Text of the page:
Our relatively benign condition in North America reminds me of pictures I saw as a child of ostriches with their heads in the sand. Those images absolutely fascinated me. I returned to them again and again. The story was that they hid from danger in this way, but that explanation is apocryphal and ostriches really don’t engage in this behavior. They are smarter than that and so are we. But on some days, I do wish I were one of those ostriches my young self loved and could hide from all of the tragedies that bombard us. And on some days I do.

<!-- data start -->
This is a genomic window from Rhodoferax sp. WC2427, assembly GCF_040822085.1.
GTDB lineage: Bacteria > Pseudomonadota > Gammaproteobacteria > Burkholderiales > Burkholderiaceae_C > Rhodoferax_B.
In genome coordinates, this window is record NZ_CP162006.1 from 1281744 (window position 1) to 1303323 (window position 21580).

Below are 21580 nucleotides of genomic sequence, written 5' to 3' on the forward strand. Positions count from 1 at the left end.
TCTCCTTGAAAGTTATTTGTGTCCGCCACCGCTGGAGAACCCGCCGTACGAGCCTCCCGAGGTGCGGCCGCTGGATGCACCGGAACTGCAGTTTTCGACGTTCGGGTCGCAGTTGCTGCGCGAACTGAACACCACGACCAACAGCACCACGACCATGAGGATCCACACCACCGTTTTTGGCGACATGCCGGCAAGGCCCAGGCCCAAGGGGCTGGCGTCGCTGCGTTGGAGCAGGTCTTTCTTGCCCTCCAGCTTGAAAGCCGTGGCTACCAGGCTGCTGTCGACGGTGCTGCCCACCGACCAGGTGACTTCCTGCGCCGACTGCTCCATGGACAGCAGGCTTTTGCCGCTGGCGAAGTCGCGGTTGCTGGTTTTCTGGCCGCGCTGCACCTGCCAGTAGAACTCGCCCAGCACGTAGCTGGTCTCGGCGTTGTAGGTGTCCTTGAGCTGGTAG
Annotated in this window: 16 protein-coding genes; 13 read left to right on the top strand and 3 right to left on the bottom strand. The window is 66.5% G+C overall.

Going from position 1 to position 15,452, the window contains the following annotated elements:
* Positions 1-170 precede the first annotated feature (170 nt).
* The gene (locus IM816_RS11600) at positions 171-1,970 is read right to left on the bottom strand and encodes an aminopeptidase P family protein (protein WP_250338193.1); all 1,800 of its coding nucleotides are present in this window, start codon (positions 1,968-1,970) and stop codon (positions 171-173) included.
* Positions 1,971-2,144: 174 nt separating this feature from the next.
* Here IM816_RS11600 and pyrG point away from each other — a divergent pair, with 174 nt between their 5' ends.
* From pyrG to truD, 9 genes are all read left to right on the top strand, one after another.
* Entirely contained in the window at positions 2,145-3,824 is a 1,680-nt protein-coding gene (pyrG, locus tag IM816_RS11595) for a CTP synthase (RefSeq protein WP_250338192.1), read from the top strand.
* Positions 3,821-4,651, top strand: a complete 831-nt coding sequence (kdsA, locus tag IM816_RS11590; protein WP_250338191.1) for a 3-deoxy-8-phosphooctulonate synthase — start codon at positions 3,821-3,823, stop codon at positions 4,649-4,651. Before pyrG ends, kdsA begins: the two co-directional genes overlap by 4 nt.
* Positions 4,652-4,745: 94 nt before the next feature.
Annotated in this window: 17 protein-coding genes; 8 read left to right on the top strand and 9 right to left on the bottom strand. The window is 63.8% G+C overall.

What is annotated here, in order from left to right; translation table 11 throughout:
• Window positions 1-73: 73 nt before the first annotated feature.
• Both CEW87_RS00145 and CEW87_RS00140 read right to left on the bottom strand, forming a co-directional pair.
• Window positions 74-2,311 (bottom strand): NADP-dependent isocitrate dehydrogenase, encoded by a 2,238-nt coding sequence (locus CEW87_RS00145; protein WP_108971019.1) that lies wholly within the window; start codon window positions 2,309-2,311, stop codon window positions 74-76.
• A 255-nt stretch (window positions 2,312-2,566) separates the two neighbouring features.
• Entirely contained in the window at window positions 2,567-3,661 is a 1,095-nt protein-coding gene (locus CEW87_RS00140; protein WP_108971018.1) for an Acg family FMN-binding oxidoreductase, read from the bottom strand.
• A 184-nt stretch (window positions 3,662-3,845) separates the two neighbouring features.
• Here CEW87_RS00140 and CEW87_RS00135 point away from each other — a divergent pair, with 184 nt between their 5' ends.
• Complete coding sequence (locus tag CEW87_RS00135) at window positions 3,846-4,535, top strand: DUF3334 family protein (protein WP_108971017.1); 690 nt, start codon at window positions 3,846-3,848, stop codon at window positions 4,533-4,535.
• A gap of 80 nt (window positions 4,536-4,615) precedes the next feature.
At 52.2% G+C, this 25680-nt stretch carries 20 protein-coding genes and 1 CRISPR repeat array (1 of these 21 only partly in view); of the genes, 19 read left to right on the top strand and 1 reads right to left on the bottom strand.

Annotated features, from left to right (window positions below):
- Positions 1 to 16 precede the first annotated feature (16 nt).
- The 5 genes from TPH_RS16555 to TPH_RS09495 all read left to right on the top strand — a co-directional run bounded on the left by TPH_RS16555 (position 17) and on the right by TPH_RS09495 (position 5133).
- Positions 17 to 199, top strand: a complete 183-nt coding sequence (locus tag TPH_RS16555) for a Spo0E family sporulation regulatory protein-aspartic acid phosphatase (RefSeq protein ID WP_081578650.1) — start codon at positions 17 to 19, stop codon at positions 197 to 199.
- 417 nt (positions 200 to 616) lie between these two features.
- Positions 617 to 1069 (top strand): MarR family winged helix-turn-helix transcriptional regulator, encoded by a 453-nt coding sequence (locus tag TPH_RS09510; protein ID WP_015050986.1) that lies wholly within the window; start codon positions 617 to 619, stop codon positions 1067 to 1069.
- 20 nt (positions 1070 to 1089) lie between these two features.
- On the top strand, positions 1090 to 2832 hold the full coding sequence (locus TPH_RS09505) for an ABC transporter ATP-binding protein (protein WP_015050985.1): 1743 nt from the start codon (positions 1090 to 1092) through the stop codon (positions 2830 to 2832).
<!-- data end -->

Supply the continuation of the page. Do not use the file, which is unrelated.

Pen-L Press will be publishing my novel Fling in 2015. A wildly comic romp on mothers, daughters, art, and death, the book should appeal to a broad range of readers. While the main characters are middle-aged and older, their zest for life would draw readers of all ages, male or female, attracting the youthful adventurer in most people. Though women may identify more readily with Feather and Bubbles’ daughter and mother struggles, the heart of the book is how they approach their aging selves and are open to new experiences. Since art and imagination are key to this narrative, artists of all ages would find something to enjoy. And because the book crosses many borders (Scotland, Canada, the U.S., and Mexico), it also can’t be limited to a specific age group, social class, gender, or region.